Global Customs for Public Displays of Affection
Written by: Julie L. Parenteau, Ph.D.
This week we are celebrating love and friendship at Global Perceptions by looking at global customs of affection. We start the week by examining norms for public displays of affection. Etiquette for Public Displays of Affection (PDAs) varies across cultures. The consequences for breaking the rules can be life-threatening, making it important for expatriates, travelers, and study abroad students to understand cultural norms.
Couples across Korea limit the amount of public affection shown. Koreans will hold hands, but kisses are very unusual even for those who are dating. Such displays are saved for more private locations. One major difference about Korean culture is that good friends, regardless of gender or age, also hold hands as a demonstration of their friendship.
In much of the Western World, hugs and kisses are standard ways of greeting friends, family members and romantic partners. Couples are known to hold hands, drape their arms around each other and steal more intimate kisses on occasion. Latin and Southern European cultures who are known for being more effusive, may even consider slightly more touching to be appropriate. Groping, however, crosses the line.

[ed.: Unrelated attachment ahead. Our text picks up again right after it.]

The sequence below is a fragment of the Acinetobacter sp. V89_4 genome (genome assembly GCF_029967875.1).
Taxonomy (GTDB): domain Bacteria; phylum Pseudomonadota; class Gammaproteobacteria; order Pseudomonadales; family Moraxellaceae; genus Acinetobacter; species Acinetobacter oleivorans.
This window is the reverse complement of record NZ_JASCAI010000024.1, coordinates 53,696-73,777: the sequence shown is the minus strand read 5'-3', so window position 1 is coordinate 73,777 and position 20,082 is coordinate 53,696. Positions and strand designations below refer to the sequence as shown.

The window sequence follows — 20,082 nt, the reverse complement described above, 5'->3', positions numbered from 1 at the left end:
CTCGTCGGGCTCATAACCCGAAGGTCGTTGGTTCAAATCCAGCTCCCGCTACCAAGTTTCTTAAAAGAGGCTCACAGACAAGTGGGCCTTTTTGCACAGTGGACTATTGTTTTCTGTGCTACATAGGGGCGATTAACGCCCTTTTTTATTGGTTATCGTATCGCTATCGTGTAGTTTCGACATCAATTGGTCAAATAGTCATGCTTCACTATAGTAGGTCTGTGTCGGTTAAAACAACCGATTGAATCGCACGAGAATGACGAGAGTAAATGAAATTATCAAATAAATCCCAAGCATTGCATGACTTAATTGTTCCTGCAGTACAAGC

Rules for PDAs in the Middle East and China are much stricter. In China, for example, only people of the same sex are permitted to hold hands in public, while in the Middle East
people may be imprisoned for kissing in public. Such acts go against religious traditions.
Whether or not you agree with these cultural norms, it is best to abide by them at all times to avoid serious repercussions. So celebrate your affection where it is it culturally acceptable, but keep your hands to yourselves where it is not allowed. You may find that it is challenging to adjust but that the change is just the spice your relationship needs.
For more information on living and working effectively across cultures, please contact Global Perceptions, your relocation specialist in Puerto Rico!